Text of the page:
Language in other trade deals included labor standards that were meant to protect workers rights to free association and collective bargaining. These standards were supposed help workers in developing countries bargain for higher wages and better working conditions, and in doing so, reduce incentives for transferring jobs from richer to poorer countries.

But enforcement of these standards has been anemic.

According to the US Government Accountability Office, the US Labor Department has accepted only five formal complaints about violations to labor standards set out in previous trade deals. Only one has been resolved.

The report goes on to note that in Guatemala and Colombia, which have both signed trade deals with the US, “violence against union leaders continues.”

Jared Bernstein, a senior fellow at the Center for Budget and Policy Priorities, reports that the TPP may include some improvements over previous trade deals on worker rights, the environment, and consumer protection, but “whether they are enforced or not is a critical matter.”

As the GAO’s report shows enforcement of trade agreement labor standards has been spotty during the present Democratic administration. In a Republican Administration enforcement would be non-existent.

Despite losing the congressional vote on giving the TPP fast track authority in April, opponents of the deal forced concessions from Congress and President Obama that should give opponents several opportunities to defeat the TPP.

One of the concessions, requires a 90-day review period after the President announces his decision to sign the deal.

Prior to the 90 review period, the full TPP text will be made available on the internet, which will give opponents some time to review it and publicize their objections.

During the review period, members of Congress may propose changes that if accepted by the administration could require more negotiations between the US and its trading partners.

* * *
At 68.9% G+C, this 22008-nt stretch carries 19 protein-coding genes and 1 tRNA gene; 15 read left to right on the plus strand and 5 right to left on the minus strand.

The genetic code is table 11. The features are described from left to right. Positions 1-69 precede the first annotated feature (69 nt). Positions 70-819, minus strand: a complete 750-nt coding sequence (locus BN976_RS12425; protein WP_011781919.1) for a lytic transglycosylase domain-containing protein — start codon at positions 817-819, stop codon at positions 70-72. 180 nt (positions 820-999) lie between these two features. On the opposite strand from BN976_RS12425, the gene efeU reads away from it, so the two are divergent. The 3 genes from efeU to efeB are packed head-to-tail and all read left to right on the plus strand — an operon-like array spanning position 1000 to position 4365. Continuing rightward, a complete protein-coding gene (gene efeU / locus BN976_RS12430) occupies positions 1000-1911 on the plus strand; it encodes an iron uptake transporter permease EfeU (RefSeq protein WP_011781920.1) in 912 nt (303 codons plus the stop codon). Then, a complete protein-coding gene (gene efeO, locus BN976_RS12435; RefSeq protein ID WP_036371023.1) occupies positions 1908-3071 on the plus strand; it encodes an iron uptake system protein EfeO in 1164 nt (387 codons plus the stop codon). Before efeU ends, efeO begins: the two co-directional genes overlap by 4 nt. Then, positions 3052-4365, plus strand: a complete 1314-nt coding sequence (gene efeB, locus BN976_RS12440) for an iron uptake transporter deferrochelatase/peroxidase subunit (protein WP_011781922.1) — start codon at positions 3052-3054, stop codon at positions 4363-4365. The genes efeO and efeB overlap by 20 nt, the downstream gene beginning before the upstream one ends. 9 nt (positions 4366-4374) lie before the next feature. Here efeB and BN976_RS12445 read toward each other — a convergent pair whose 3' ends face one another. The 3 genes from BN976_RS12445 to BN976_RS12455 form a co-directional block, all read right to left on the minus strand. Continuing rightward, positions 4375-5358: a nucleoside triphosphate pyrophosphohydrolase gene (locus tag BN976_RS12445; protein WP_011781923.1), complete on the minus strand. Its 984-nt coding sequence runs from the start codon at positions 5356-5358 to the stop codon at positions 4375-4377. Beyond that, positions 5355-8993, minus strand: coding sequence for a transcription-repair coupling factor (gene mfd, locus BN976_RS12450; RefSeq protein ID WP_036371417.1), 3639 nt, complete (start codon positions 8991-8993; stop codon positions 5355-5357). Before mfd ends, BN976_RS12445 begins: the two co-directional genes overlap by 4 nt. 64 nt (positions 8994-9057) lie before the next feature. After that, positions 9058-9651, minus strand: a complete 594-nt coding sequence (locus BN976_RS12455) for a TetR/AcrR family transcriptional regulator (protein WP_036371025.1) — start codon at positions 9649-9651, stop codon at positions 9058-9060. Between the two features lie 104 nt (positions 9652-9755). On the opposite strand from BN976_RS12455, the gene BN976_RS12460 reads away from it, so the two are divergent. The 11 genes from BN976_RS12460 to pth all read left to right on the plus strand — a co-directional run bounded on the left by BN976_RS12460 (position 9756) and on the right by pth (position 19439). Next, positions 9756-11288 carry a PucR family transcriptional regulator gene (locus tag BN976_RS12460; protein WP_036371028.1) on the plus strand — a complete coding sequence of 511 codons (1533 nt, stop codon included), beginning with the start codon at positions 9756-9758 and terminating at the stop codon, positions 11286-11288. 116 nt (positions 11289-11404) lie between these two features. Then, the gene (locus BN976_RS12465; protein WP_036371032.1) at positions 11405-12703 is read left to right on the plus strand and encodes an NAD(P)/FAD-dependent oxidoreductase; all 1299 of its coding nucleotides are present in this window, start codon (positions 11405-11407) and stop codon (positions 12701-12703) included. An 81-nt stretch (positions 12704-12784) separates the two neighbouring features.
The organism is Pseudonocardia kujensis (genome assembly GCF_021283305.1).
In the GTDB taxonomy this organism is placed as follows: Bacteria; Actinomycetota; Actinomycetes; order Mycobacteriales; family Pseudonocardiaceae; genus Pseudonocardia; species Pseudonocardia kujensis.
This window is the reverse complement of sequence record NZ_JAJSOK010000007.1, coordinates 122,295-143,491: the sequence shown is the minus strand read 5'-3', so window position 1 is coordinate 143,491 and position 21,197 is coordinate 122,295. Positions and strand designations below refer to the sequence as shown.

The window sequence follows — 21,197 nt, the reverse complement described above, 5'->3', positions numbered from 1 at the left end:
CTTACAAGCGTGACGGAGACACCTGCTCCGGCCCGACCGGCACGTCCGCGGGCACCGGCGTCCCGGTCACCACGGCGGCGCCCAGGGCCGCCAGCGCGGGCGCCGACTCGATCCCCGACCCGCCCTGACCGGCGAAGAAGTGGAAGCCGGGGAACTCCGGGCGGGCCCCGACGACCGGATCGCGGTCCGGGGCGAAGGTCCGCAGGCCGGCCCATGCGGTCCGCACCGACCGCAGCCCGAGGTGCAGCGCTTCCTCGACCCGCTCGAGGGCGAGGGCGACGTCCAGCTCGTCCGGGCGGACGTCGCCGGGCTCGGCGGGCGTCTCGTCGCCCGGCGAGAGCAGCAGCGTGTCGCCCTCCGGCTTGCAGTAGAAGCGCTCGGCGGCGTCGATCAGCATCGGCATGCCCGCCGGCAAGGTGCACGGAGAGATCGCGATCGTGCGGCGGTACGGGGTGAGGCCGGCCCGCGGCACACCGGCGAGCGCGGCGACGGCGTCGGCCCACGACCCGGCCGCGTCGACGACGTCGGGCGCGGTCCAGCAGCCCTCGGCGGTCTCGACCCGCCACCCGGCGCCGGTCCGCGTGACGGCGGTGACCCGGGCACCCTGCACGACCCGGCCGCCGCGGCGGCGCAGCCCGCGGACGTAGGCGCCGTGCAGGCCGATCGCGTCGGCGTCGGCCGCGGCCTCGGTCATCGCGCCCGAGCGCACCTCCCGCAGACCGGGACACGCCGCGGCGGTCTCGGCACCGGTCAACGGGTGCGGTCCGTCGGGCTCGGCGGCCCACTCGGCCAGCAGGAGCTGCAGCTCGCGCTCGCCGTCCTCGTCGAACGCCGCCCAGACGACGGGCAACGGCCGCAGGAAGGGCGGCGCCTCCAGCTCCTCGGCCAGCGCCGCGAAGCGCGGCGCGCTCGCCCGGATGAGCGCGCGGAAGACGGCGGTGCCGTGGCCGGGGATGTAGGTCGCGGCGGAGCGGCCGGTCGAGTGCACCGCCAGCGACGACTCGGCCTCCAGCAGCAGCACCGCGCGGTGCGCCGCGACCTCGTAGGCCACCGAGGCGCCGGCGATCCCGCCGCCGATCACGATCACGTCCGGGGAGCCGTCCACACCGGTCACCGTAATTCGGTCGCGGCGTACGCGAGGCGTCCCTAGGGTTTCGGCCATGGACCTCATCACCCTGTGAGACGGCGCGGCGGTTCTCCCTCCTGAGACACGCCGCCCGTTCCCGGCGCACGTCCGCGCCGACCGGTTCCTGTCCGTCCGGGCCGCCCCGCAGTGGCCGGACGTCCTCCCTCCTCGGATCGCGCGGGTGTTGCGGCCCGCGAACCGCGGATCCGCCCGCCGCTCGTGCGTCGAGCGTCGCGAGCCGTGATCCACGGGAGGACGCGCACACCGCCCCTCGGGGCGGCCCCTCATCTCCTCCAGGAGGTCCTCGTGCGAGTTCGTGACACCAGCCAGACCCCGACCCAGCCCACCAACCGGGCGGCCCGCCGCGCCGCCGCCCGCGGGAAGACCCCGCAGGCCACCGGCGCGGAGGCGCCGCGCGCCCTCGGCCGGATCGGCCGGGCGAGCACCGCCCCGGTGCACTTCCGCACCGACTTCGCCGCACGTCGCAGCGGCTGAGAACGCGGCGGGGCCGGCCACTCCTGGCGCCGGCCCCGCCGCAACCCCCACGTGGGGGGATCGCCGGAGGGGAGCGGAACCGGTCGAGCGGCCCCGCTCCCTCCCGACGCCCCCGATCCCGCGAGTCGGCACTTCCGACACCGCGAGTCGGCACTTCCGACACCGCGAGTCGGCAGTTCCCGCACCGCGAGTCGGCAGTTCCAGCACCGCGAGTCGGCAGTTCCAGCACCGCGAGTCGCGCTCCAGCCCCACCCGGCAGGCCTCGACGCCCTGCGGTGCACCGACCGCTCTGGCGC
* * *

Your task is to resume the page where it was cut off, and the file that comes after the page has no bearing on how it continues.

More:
Once the President signs the TPP, the administration has 60 days to report to Congress on the laws that Congress must change to comply with the deal.

During the same time, the US International Trade Commission has 105 days to analyze the TPP’s impact on the US economy.

Congress would then have to ratify the TPP. The New York Times estimates that a vote on the deal is not likely until April.

One of the problems with the TPP is that it has been negotiated in secret with little input from any stakeholders except multinational corporations.

But the review period should give opponents time to shine a light on it.

“There is a lot of concern that the American people have not been involved in the (TPP) process, that there’s not a lot of transparency,” said Senator Bernie Sanders, who has been a long-time opponent of  the TPP.

Sanders said that during the review period he wants “to make sure that this debate (on the TPP) takes place out in the public, that the American people have as much time as possible to understand the very significant implications of this trade agreement.”

“And I suspect (that we) will do our best to make that happen,” said Sanders.

Chrysler workers reject tentative agreement

Chrysler workers rejected a tentative agreement on a new collective bargaining agreement by a wide margin.

Voting began a few days after the UAW and Fiat Chrysler Automobile announced on September 15 that the two sides had reached an agreement on a new contract.

The Detroit Free Press reported on September 19 that UAW President Dennis Williams told a meeting of Chrysler union leaders that he thought that the agreement was “balanced and thoughtful” and that members would ratify it.

But when the results were announced on October 1, 65 percent of the workers had voted no.

The margin of rejection was even higher in some locals. At Chrysler’s Jeep plant in Toledo, Ohio, 87 percent of the production workers and 80 percent of the skilled trades workers voted no.

For many, the new agreement didn’t go far enough toward eliminating the two-tier wage system, which allows Chrysler to pay new production  workers about $10 less an hour than those on the job in 2007.

The union agreed to the two-tier system when Chrysler was on the verge of bankruptcy.

But Chrysler reported a $4.1 billion profit in 2014, and members thought that it was time to start dismantling the two-tier system.